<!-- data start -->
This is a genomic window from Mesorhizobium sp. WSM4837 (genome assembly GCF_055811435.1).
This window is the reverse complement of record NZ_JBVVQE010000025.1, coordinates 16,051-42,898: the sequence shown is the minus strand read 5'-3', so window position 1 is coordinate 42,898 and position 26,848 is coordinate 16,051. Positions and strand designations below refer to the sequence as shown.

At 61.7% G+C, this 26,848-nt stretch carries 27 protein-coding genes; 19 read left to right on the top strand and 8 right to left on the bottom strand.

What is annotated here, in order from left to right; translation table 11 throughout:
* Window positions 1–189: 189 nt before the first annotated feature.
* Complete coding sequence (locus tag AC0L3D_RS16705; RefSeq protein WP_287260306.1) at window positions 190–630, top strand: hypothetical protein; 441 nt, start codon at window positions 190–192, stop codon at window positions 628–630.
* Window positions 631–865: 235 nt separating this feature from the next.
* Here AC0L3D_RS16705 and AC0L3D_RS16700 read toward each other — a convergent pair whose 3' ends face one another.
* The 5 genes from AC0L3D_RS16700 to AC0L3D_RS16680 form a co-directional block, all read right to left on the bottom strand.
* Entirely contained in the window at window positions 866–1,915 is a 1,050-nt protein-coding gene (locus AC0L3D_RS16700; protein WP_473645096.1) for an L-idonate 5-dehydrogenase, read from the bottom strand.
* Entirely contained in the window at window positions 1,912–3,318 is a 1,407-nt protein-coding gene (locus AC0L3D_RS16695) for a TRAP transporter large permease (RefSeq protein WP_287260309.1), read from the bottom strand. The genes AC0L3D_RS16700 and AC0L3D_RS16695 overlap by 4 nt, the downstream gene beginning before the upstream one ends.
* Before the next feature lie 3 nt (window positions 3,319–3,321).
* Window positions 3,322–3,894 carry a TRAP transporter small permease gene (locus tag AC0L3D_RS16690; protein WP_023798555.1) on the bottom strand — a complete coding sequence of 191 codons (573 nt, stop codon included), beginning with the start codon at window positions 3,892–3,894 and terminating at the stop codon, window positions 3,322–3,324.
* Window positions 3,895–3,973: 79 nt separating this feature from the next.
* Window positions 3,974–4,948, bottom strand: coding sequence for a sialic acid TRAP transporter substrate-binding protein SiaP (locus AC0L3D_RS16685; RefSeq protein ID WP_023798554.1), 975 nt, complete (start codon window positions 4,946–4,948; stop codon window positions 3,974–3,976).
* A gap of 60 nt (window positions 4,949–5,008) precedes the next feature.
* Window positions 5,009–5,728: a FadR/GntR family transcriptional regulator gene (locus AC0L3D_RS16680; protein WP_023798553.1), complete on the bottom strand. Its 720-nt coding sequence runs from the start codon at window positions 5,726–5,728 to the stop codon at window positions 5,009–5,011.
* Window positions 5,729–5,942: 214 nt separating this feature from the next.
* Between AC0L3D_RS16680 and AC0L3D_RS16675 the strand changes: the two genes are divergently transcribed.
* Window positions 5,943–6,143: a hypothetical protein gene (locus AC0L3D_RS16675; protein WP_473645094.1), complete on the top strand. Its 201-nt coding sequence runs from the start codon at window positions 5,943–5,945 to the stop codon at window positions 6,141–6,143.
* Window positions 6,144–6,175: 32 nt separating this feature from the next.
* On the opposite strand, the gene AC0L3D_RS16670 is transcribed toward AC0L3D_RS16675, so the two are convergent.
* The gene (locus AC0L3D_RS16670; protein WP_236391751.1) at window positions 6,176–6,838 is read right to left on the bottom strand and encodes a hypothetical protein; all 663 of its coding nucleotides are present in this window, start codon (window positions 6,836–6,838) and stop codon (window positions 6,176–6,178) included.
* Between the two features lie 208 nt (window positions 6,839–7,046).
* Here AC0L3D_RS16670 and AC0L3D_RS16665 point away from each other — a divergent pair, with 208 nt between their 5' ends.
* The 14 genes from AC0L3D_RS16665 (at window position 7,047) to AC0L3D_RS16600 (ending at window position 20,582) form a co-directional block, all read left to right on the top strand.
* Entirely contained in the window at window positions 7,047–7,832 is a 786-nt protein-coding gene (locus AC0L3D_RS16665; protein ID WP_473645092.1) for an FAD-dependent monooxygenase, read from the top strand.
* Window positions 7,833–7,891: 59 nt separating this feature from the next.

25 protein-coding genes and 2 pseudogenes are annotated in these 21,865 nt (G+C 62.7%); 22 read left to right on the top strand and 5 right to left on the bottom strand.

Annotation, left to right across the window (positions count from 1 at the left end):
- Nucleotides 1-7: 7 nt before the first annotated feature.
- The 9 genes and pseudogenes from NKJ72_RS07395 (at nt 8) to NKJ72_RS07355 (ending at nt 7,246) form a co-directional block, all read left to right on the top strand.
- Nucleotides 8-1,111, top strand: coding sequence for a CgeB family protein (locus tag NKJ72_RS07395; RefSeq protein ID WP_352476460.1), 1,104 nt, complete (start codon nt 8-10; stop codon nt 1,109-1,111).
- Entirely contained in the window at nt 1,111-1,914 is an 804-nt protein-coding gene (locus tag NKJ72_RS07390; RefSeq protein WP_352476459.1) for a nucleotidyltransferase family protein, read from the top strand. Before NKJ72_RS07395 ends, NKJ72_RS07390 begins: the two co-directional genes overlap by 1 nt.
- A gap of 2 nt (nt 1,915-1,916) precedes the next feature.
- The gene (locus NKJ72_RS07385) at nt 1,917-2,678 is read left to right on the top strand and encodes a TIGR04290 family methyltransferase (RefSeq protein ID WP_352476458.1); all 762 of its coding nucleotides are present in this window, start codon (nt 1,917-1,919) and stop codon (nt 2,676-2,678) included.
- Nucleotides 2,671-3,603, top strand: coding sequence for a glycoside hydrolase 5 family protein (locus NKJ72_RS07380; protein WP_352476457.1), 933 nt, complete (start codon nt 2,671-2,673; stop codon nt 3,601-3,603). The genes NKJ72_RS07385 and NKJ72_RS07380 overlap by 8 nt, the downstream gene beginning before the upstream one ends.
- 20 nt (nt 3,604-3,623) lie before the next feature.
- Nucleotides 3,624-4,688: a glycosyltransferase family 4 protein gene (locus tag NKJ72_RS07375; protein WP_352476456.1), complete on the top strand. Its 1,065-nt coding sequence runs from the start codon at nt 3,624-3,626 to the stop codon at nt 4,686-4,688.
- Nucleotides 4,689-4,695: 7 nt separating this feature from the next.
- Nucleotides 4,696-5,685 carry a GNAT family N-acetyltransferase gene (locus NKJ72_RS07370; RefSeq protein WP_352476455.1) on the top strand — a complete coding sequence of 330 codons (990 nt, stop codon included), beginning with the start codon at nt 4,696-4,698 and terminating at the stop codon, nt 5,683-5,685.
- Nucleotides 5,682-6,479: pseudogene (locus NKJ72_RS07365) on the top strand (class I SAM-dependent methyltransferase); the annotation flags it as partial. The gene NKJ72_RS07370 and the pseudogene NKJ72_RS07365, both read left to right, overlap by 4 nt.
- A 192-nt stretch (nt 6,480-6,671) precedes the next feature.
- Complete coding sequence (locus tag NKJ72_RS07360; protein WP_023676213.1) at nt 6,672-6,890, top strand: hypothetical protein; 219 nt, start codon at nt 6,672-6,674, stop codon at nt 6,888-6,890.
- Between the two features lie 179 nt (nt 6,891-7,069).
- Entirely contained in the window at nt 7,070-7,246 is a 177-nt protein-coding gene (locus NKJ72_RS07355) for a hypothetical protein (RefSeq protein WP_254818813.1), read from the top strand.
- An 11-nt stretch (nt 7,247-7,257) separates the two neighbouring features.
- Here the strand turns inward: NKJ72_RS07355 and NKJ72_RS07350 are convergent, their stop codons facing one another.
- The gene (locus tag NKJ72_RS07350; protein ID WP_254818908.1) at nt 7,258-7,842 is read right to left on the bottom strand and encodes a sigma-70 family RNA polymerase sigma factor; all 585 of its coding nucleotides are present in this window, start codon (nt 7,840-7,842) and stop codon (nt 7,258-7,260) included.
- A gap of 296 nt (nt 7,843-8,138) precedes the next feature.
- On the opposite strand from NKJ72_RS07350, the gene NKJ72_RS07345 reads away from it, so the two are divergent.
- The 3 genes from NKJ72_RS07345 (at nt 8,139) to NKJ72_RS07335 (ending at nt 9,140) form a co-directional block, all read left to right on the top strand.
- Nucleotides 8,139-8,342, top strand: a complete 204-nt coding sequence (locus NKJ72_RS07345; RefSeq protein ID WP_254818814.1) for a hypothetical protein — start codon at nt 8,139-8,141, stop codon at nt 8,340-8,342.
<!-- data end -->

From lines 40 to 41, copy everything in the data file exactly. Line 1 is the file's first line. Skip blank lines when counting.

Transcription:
- Nucleotides 4,689-4,695: 7 nt separating this feature from the next.
- Nucleotides 4,696-5,685 carry a GNAT family N-acetyltransferase gene (locus NKJ72_RS07370; RefSeq protein WP_352476455.1) on the top strand — a complete coding sequence of 330 codons (990 nt, stop codon included), beginning with the start codon at nt 4,696-4,698 and terminating at the stop codon, nt 5,683-5,685.